Here’s How We Hired Our Sales Manager

Written by: Andrew Jason

Photos by Paul Flessland

A Step-by-step Guide to Hiring Upper Management

Sure, we’ve hired countless people in my time at Spotlight Media, but never have we spent as much time, effort and resources in the hiring process as we did with our new sales manager, Layne Hanson. Here’s what we learned from the process.

About The Expert

About The Expert Matt Helander is the professional recruiting manager at Express Employment Professionals. He works with people who work in a professional setting—such as accountants, engineers or architects—who are currently employed and are looking for new opportunities.

The Job Application

The job description is really the first stop for potential employees. We spent extra time making sure that every word truly reflected the position. We were about to make a big investment in an experienced person who could make or break our company. Here are some tips we came up with:

• Really think about where you’re advertising this position. Rather than just posting the position on every job board known to man, strategically try and target people with experience. A good way of doing this is by targeting potential employees on LinkedIn.

• In the job description, make sure you clarify that this isn’t just another role. Clearly and thoughtfully articulate that this person must be experienced, knowledgeable and accountable.

• Often times, when employers write job responsibilities, they focus on specific tasks. Think beyond this. Look at the deeper meaning of what you want out of this person.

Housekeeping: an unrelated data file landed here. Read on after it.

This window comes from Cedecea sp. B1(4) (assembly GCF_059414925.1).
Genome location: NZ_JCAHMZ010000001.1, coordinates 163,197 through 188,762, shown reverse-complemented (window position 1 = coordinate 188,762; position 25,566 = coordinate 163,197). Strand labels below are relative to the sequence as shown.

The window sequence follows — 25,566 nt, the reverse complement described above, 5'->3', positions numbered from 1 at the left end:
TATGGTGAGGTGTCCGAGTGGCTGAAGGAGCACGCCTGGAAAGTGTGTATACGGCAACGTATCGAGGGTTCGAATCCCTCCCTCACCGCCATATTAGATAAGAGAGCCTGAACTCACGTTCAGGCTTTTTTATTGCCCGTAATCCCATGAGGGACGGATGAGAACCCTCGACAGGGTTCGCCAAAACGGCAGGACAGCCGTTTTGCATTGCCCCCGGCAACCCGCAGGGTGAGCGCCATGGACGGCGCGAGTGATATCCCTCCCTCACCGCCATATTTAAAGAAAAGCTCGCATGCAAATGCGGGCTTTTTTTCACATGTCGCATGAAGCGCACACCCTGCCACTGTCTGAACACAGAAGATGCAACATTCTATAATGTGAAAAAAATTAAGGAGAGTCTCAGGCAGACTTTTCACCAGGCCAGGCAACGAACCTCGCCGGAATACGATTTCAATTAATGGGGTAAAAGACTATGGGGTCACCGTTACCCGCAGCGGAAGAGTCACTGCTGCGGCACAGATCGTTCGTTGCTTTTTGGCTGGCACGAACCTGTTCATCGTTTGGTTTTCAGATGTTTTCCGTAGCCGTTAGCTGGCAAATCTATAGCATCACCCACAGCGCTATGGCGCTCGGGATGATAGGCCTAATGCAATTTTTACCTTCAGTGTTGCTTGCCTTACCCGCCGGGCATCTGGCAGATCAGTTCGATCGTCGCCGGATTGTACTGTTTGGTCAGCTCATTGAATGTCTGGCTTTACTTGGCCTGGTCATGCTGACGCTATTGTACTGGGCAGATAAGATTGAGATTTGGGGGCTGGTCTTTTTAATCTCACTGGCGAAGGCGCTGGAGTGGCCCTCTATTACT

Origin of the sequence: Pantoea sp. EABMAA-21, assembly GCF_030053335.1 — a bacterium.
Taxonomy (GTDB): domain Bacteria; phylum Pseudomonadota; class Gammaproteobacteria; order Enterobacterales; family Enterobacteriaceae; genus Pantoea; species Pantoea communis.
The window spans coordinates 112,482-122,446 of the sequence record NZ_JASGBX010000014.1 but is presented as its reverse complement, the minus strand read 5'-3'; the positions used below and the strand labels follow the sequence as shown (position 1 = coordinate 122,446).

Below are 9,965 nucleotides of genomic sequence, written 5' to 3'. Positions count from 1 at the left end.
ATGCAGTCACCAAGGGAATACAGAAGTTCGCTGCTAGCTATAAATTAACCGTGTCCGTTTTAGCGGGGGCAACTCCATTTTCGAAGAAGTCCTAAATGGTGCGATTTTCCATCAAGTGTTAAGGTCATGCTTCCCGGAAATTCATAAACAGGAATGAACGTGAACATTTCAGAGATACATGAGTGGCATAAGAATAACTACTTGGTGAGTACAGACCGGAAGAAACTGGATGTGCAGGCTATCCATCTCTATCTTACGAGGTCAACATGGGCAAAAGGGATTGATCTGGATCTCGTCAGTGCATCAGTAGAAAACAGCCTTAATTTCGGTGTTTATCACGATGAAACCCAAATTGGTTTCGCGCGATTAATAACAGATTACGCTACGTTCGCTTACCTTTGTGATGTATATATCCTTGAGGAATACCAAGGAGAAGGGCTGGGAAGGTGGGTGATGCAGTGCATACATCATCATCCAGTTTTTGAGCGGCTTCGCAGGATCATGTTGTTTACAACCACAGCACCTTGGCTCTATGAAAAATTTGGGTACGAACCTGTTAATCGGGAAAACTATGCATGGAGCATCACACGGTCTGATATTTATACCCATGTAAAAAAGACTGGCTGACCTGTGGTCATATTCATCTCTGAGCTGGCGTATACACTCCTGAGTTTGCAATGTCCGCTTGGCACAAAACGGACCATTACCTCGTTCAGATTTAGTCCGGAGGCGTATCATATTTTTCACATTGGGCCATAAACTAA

About The Expert Matt Helander is the professional recruiting manager at Express Employment Professionals. He works with people who work in a professional setting—such as accountants, engineers or architects—who are currently employed and are looking for new opportunities.

Thoughts from the Expert
“Job descriptions, in general, are a necessary evil, but they can never fully capture the full position. There are always a few key points that are very important such as a particular skill set or set of experience. However, more than that, it just comes down to the personality and culture fit. That’s the thing you’re really trying to find when you’re doing professional hiring. You can train skills all day long, but if you get someone in there who isn’t a culture fit, it’s going to be friction forever.

“Job descriptions are really there to disqualify people. It’s great to have, and it’s a good starting point, but you can’t expect to send someone a job description and sell them on a good job that way or really do effective hiring with that alone.”

Job Description
Job Description Build market position by locating, developing, defining, negotiating and closing NEW business relationships for “specialty” print and-digital advertising projects assigned to sales manager. Collaborate on developing the sales process and accountabilities. Manage the day-to-day sales operations.

A Note From Founder & CEO Mike Dragosavich
“Spotlight Media is in the middle of transitioning from a startup to a corporate company. With this transition, we need to find an individual to help lead our sales efforts. As a small company, we are seeking someone who is comfortable in helping build processes, managing people and helping with whatever it takes to help grow the company. This person needs to be comfortable with minimal structure and have an incredible amount of energy and dedication to the role. Specifically, we need someone who is willing to roll up their sleeves and help sell our products while also developing and managing the process. But the best part is that this role is fluid and can adapt into many different experiences.”

Job Responsibilities
• Locate or propose business deals by contacting potential partners and discovering and exploring opportunities for special advertising initiatives

• Manage the development of the sales team

• Identify the Key Performance Indicators (KPIs) of the sales process and monitor the success based on these indicators

• Coordinate required items to obtain the market-share desired—developing and negotiating contracts with business operations

• Develop strategies for accountability within the sales process